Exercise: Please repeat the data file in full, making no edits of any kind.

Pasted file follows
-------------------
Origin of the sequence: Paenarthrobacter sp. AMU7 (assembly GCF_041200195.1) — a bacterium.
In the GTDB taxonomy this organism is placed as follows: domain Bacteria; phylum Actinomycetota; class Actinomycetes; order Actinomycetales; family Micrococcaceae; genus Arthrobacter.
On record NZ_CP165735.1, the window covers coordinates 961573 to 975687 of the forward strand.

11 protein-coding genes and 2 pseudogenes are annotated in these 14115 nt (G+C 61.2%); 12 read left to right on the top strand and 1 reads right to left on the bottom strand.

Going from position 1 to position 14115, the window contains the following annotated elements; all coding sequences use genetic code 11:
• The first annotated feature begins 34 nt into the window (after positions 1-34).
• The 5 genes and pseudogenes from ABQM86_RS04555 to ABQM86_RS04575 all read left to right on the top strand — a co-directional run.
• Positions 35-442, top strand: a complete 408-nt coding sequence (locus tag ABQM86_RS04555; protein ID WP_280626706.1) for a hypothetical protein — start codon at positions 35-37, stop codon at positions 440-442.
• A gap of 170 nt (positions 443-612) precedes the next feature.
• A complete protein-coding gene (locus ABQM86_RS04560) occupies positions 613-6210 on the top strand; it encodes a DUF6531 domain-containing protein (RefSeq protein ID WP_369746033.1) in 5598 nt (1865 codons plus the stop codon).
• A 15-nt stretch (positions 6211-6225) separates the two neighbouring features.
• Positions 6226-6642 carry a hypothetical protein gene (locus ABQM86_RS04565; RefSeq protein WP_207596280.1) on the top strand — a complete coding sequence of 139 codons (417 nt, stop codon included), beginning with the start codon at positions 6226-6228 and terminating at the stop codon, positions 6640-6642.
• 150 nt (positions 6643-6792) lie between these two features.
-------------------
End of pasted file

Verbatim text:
Origin of the sequence: Paenarthrobacter sp. AMU7 (assembly GCF_041200195.1) — a bacterium.
In the GTDB taxonomy this organism is placed as follows: domain Bacteria; phylum Actinomycetota; class Actinomycetes; order Actinomycetales; family Micrococcaceae; genus Arthrobacter.
On record NZ_CP165735.1, the window covers coordinates 961573 to 975687 of the forward strand.

11 protein-coding genes and 2 pseudogenes are annotated in these 14115 nt (G+C 61.2%); 12 read left to right on the top strand and 1 reads right to left on the bottom strand.

Going from position 1 to position 14115, the window contains the following annotated elements; all coding sequences use genetic code 11:
• The first annotated feature begins 34 nt into the window (after positions 1-34).
• The 5 genes and pseudogenes from ABQM86_RS04555 to ABQM86_RS04575 all read left to right on the top strand — a co-directional run.
• Positions 35-442, top strand: a complete 408-nt coding sequence (locus tag ABQM86_RS04555; protein ID WP_280626706.1) for a hypothetical protein — start codon at positions 35-37, stop codon at positions 440-442.
• A gap of 170 nt (positions 443-612) precedes the next feature.
• A complete protein-coding gene (locus ABQM86_RS04560) occupies positions 613-6210 on the top strand; it encodes a DUF6531 domain-containing protein (RefSeq protein ID WP_369746033.1) in 5598 nt (1865 codons plus the stop codon).
• A 15-nt stretch (positions 6211-6225) separates the two neighbouring features.
• Positions 6226-6642 carry a hypothetical protein gene (locus ABQM86_RS04565; RefSeq protein WP_207596280.1) on the top strand — a complete coding sequence of 139 codons (417 nt, stop codon included), beginning with the start codon at positions 6226-6228 and terminating at the stop codon, positions 6640-6642.
• 150 nt (positions 6643-6792) lie between these two features.